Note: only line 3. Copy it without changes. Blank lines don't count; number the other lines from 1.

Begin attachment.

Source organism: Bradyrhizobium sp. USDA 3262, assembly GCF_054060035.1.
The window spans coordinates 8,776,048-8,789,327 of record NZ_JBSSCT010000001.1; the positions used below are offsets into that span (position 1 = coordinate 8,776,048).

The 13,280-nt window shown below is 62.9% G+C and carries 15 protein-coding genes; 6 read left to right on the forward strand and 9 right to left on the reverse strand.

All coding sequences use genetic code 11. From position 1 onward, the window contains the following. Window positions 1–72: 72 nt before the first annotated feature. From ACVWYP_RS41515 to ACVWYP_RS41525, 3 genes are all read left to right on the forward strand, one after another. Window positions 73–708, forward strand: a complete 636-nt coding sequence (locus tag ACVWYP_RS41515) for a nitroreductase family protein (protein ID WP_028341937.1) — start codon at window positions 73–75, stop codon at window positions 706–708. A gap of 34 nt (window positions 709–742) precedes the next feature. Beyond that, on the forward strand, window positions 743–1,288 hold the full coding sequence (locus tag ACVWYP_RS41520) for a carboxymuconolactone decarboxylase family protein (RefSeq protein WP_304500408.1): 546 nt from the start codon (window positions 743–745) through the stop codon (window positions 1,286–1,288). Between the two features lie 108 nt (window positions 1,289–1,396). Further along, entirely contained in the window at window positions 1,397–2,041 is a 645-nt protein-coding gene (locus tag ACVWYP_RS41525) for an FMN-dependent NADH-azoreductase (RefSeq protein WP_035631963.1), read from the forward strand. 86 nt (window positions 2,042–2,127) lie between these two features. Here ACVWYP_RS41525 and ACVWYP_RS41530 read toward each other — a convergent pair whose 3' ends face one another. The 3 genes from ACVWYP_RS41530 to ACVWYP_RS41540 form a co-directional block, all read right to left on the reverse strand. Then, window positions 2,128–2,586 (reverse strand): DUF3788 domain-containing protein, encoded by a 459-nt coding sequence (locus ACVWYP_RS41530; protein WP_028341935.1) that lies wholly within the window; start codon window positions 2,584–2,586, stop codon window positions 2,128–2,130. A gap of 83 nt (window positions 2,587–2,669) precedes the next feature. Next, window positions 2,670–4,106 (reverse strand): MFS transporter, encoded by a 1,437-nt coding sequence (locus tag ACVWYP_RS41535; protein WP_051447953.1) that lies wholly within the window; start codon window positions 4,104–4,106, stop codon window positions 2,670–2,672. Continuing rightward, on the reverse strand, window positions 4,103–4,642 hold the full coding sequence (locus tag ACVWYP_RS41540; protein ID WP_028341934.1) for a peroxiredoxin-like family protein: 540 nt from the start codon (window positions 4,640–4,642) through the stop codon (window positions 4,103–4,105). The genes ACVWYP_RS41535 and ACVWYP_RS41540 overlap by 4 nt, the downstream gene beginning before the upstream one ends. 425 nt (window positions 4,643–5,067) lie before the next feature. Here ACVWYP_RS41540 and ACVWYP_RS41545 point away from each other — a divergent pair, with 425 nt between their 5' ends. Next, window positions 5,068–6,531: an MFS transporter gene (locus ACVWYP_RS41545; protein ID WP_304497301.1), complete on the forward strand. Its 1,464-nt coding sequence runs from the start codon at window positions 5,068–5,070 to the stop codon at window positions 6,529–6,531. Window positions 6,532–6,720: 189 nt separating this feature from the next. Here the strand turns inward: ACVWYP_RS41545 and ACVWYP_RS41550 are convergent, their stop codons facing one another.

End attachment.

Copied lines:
The 13,280-nt window shown below is 62.9% G+C and carries 15 protein-coding genes; 6 read left to right on the forward strand and 9 right to left on the reverse strand.